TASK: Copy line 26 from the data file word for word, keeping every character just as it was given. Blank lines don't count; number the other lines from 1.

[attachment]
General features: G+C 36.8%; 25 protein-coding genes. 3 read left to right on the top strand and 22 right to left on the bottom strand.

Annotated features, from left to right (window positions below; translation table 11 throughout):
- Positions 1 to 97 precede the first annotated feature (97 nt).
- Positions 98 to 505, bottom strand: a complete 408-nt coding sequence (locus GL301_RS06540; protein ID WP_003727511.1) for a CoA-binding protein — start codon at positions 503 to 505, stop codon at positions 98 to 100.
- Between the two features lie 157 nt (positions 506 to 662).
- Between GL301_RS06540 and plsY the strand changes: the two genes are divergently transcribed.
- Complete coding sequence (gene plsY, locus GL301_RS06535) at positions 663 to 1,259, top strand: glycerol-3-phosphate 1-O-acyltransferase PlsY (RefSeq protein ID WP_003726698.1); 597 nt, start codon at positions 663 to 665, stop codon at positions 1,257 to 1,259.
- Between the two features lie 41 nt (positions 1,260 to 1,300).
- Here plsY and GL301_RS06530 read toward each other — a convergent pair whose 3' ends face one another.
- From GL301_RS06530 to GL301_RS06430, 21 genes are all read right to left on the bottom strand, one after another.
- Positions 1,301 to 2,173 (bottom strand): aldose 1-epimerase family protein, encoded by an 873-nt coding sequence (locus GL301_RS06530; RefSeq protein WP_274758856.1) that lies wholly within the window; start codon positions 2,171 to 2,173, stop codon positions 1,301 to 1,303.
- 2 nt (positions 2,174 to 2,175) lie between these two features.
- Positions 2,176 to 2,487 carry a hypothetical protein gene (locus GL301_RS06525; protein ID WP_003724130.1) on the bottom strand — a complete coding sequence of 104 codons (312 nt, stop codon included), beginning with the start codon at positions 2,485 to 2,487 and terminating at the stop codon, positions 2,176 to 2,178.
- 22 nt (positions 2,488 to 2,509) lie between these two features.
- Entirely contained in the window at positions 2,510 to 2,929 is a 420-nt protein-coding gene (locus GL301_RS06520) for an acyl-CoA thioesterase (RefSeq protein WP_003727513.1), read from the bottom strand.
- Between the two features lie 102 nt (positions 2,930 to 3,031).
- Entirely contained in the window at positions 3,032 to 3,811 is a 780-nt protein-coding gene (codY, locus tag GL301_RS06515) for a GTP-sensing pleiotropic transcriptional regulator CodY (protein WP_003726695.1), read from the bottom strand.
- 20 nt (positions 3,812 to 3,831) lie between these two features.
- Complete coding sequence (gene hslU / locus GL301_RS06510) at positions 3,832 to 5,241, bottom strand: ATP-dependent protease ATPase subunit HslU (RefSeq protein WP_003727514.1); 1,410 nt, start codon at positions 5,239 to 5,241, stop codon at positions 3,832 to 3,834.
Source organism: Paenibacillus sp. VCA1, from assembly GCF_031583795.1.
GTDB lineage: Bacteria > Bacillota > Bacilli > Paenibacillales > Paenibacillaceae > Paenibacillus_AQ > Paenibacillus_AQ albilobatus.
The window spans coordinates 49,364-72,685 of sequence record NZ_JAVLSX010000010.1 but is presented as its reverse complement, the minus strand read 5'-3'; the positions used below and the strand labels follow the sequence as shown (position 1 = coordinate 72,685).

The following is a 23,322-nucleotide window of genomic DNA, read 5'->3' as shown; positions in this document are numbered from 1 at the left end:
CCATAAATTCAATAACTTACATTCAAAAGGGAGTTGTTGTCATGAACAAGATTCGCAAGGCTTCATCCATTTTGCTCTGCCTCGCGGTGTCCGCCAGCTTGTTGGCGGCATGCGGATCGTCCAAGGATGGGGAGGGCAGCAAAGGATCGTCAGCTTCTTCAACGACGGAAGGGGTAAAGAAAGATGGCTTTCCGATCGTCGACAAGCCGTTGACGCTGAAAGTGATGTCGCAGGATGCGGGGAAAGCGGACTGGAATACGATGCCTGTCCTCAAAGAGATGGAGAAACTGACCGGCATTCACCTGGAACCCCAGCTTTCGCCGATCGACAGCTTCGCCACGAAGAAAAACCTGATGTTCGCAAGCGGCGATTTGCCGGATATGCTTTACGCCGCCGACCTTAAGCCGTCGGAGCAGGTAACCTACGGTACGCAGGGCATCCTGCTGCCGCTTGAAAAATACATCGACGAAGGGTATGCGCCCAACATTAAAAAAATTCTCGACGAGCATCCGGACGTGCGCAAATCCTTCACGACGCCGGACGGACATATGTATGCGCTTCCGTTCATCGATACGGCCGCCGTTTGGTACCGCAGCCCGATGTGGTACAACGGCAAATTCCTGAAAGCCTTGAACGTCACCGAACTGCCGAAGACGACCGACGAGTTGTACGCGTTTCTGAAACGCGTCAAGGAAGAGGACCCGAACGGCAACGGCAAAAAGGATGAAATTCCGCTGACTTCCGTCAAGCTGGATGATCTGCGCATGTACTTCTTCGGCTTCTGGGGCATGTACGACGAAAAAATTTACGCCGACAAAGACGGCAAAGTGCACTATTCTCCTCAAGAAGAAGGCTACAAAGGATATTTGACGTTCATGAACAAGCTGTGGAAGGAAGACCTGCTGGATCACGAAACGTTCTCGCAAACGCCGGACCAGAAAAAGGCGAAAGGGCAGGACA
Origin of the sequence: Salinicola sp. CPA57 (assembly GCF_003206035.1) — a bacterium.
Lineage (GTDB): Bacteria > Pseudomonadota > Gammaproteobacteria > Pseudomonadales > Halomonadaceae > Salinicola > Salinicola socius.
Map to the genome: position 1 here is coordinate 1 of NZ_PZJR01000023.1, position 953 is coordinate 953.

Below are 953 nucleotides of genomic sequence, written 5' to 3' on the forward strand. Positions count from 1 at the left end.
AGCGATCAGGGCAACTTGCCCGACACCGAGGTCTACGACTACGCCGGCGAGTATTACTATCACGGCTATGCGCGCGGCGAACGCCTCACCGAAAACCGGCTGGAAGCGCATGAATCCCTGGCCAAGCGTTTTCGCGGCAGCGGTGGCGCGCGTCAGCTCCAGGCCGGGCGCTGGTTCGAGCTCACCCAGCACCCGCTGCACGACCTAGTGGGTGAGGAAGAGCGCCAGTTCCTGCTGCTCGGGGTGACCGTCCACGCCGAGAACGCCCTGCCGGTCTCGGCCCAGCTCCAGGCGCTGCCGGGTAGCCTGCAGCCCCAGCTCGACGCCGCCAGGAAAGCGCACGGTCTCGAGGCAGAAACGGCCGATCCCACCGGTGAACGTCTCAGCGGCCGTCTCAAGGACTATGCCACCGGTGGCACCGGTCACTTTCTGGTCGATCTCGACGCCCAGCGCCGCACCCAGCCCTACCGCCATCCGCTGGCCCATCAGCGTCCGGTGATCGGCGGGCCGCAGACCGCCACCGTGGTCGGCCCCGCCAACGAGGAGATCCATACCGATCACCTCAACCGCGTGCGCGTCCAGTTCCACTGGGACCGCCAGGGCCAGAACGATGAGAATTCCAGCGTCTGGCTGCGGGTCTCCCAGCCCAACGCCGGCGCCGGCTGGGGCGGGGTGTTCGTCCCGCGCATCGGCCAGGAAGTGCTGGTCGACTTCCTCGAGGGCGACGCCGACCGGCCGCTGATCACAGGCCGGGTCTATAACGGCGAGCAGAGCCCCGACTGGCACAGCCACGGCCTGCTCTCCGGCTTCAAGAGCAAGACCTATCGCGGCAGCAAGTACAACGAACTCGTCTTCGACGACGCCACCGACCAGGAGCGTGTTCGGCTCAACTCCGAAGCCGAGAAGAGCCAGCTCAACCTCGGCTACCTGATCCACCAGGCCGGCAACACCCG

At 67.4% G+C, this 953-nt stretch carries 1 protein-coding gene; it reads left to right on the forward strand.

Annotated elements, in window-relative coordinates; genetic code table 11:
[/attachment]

Lineage (GTDB): Bacteria > Pseudomonadota > Gammaproteobacteria > Pseudomonadales > Halomonadaceae > Salinicola > Salinicola socius.